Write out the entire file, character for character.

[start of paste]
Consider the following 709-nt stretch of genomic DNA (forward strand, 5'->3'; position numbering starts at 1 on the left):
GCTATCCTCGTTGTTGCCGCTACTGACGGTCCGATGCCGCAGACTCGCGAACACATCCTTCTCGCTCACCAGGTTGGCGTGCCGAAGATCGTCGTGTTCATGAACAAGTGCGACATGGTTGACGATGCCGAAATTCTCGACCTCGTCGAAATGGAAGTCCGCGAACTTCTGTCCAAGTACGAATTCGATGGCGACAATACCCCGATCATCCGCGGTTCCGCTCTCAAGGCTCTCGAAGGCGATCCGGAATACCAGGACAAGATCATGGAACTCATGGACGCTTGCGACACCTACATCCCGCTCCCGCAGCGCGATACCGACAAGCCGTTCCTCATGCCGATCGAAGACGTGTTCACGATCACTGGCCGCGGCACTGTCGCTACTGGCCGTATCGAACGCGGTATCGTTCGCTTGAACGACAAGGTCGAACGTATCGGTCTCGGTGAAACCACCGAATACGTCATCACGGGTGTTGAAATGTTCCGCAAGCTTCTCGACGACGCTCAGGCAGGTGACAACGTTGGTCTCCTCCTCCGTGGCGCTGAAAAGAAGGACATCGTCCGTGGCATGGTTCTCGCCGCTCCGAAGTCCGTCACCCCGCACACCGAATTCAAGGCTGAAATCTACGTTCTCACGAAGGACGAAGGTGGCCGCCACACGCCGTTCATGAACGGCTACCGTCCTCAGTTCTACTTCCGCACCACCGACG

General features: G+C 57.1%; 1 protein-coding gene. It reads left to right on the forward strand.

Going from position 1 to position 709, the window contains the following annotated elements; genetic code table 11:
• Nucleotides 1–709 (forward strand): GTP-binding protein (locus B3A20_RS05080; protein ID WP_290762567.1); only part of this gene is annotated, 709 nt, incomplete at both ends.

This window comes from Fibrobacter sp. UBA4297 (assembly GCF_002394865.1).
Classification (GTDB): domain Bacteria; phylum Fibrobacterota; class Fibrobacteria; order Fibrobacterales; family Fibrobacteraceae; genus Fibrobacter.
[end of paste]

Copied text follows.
Consider the following 709-nt stretch of genomic DNA (forward strand, 5'->3'; position numbering starts at 1 on the left):
GCTATCCTCGTTGTTGCCGCTACTGACGGTCCGATGCCGCAGACTCGCGAACACATCCTTCTCGCTCACCAGGTTGGCGTGCCGAAGATCGTCGTGTTCATGAACAAGTGCGACATGGTTGACGATGCCGAAATTCTCGACCTCGTCGAAATGGAAGTCCGCGAACTTCTGTCCAAGTACGAATTCGATGGCGACAATACCCCGATCATCCGCGGTTCCGCTCTCAAGGCTCTCGAAGGCGATCCGGAATACCAGGACAAGATCATGGAACTCATGGACGCTTGCGACACCTACATCCCGCTCCCGCAGCGCGATACCGACAAGCCGTTCCTCATGCCGATCGAAGACGTGTTCACGATCACTGGCCGCGGCACTGTCGCTACTGGCCGTATCGAACGCGGTATCGTTCGCTTGAACGACAAGGTCGAACGTATCGGTCTCGGTGAAACCACCGAATACGTCATCACGGGTGTTGAAATGTTCCGCAAGCTTCTCGACGACGCTCAGGCAGGTGACAACGTTGGTCTCCTCCTCCGTGGCGCTGAAAAGAAGGACATCGTCCGTGGCATGGTTCTCGCCGCTCCGAAGTCCGTCACCCCGCACACCGAATTCAAGGCTGAAATCTACGTTCTCACGAAGGACGAAGGTGGCCGCCACACGCCGTTCATGAACGGCTACCGTCCTCAGTTCTACTTCCGCACCACCGACG

General features: G+C 57.1%; 1 protein-coding gene. It reads left to right on the forward strand.

Going from position 1 to position 709, the window contains the following annotated elements; genetic code table 11:
• Nucleotides 1–709 (forward strand): GTP-binding protein (locus B3A20_RS05080; protein ID WP_290762567.1); only part of this gene is annotated, 709 nt, incomplete at both ends.

This window comes from Fibrobacter sp. UBA4297 (assembly GCF_002394865.1).
Classification (GTDB): domain Bacteria; phylum Fibrobacterota; class Fibrobacteria; order Fibrobacterales; family Fibrobacteraceae; genus Fibrobacter.